He also said the old boiler was 200 horsepower, while the two new ones are each about 70 to 75 horsepower. He argued that if the building had enough makeup air for the bigger boiler, it should be sufficient for two smaller ones.

“The proof is in the pudding,” Sampson said.

“For 40 years, that boiler was in there,” he added. “No one ever died of asphyxiation or whatever they’re complaining about.”

Sampson said the city told him last fall that the makeup air for the old boiler would be sufficient for the new boilers.

He said he doesn’t know why the city is attempting to bring them to court, because he has “always worked with them” to comply with code issues.

“That’s almost bizarre because it’s a complete misunderstanding to begin with,” Sampson said. “They told me that makeup air was fine for one boiler. So I disconnected the other boiler, so they’re kind of being goofy about nothing, quite frankly.”

A court date hasn’t been set because the city has been unable to serve the summons and get an owner in front of a judge, Loos said.

He said Lloyd Sampson is not listed with the North Dakota secretary of state as a registered agent of DTL Properties, but Daniel Sampson is. Daniel Sampson, Lloyd’s brother, lives in Grand Forks, Loos said.

“We’re either going to have an arrest warrant out for him (Daniel Sampson) or we’ll try and get someone in Grand Forks to serve the summons,” Loos said.

Hot water problems

The city inspections office has also received complaints from tenants that the Black Building has no hot water, and the building’s owners have missed a city deadline to get that issue fixed.

The issue has since been forwarded to Loos, who said the same maximum penalty of $1,000 per day for each day of non-compliance would apply to the water heat issue. Loos said Monday that he hasn’t had time to view that case.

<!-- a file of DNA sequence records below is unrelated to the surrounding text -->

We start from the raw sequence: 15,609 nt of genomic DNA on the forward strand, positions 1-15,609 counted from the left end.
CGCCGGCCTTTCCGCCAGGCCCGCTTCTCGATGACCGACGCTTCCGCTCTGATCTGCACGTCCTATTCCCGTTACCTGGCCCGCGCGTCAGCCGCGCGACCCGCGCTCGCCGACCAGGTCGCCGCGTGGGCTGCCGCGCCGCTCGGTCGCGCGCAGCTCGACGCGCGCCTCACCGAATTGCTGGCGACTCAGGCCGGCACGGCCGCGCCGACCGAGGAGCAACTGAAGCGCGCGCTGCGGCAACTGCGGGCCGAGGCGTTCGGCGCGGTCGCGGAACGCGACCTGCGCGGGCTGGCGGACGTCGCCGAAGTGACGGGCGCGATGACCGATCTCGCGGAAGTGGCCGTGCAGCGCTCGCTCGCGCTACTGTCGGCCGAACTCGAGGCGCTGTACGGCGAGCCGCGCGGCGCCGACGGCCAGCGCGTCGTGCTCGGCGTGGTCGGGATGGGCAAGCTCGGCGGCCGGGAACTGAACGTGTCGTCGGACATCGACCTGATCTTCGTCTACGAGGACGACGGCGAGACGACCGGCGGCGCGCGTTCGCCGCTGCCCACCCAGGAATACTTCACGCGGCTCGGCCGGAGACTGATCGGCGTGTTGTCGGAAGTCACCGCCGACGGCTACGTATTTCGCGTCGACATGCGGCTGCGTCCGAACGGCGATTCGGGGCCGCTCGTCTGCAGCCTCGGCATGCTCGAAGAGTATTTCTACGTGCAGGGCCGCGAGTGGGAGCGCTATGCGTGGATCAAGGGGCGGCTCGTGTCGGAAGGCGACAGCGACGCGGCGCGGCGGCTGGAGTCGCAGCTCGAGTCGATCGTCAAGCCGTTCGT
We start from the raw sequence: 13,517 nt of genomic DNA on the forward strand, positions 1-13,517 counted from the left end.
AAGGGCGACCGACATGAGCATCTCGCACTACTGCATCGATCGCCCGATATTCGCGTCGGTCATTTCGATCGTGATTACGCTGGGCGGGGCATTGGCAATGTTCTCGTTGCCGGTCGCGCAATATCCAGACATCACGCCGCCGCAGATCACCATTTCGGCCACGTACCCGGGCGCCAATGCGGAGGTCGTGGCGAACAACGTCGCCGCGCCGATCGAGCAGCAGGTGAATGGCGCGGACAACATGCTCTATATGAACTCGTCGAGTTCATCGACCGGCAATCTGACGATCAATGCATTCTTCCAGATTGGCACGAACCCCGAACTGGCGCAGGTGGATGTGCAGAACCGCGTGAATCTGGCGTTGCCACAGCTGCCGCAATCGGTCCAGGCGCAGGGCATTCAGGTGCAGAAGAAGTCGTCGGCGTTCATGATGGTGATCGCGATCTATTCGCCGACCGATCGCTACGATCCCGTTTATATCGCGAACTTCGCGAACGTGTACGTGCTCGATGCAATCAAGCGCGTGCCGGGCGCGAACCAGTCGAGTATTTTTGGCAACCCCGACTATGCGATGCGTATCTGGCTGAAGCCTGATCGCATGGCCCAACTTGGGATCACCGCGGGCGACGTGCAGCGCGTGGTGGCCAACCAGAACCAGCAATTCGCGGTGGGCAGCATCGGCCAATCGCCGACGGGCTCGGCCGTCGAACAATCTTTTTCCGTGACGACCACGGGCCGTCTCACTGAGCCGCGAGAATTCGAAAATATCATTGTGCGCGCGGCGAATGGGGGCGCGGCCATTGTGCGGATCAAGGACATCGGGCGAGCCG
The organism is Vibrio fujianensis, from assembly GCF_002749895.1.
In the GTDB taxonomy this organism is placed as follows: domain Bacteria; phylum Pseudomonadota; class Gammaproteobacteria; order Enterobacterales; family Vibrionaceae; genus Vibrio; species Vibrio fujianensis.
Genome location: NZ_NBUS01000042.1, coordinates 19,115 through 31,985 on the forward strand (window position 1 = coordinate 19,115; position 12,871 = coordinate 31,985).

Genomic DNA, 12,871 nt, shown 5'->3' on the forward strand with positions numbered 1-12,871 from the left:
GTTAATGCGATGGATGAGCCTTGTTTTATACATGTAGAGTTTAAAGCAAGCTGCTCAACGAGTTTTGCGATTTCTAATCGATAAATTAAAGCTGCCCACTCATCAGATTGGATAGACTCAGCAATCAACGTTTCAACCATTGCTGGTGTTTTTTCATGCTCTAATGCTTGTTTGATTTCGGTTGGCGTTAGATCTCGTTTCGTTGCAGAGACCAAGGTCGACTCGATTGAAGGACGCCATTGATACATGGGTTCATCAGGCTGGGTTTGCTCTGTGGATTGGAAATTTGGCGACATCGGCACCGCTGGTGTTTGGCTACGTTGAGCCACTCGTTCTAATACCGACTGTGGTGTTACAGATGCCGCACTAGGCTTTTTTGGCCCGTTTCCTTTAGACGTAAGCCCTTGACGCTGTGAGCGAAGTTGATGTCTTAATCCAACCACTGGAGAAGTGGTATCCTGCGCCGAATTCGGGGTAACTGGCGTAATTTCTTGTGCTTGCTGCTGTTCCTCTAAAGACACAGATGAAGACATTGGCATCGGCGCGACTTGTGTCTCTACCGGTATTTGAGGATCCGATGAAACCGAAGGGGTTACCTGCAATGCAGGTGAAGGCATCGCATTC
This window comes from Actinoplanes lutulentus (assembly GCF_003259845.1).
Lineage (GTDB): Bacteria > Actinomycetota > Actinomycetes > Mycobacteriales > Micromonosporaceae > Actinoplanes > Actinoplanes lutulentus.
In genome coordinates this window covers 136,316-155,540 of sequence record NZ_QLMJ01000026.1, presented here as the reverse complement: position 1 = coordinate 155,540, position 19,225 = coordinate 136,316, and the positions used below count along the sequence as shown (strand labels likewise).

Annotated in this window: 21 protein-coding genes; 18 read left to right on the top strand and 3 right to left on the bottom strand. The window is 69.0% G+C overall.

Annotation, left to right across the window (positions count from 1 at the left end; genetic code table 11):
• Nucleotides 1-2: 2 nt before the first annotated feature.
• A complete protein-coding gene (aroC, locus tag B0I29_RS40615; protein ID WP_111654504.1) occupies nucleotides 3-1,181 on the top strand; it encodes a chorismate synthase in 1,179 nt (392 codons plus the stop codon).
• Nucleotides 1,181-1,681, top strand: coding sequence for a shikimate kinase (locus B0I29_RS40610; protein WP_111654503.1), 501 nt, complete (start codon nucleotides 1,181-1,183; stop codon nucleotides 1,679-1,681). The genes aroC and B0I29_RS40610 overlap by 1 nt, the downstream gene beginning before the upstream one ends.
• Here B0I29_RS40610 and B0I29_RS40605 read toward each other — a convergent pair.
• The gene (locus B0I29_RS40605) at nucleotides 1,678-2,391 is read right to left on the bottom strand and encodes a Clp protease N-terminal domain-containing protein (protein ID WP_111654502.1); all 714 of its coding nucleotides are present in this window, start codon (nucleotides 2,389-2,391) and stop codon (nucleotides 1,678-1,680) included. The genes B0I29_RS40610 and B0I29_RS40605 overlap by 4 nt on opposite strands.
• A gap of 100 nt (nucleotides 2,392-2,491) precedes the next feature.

After receiving complaints, city inspector John Mrozla checked the hot water temperature on Feb. 26 in a sink in a public restroom in the Black Building and found it was 95 degrees. Code requires it to be at least 110 degrees, he said.

The city’s code jurisdiction only applies to public spaces, Mrozla said.

“If you would talk to the tenants over there, like Bertrosa’s and the salons and anybody else that uses water, you’d find that they didn’t have hot water, either,” Mrozla said.

The Black Building owners were given until March 18 to fix the problem, but the issue was not fixed by then, he said. He said he continued to receive complaints about cold water through Friday.

Lloyd Sampson said they weren’t aware that some elements in the water heater had burned out until just a few weeks ago, when they stopped using the boiler to heat water and switched over to the water heater.

“We fixed it. So it works now again. That’s all it was,” Sampson said. “I mean, that happens everywhere. That happens in a house. That probably happens in your house, the water heater goes out.”

The city also asked the owners to fix an illegal plumbing installation in Belle Aire Salon by March 18, which they did not do, either, Mrozla said.

The Black Building were also given until April 11 to fix an incorrectly installed water heater in the basement, which has “hazardous and amateur wiring,” according to a report from Mrozla.


Readers can reach Forum reporter Erik Burgess at (701) 241-5518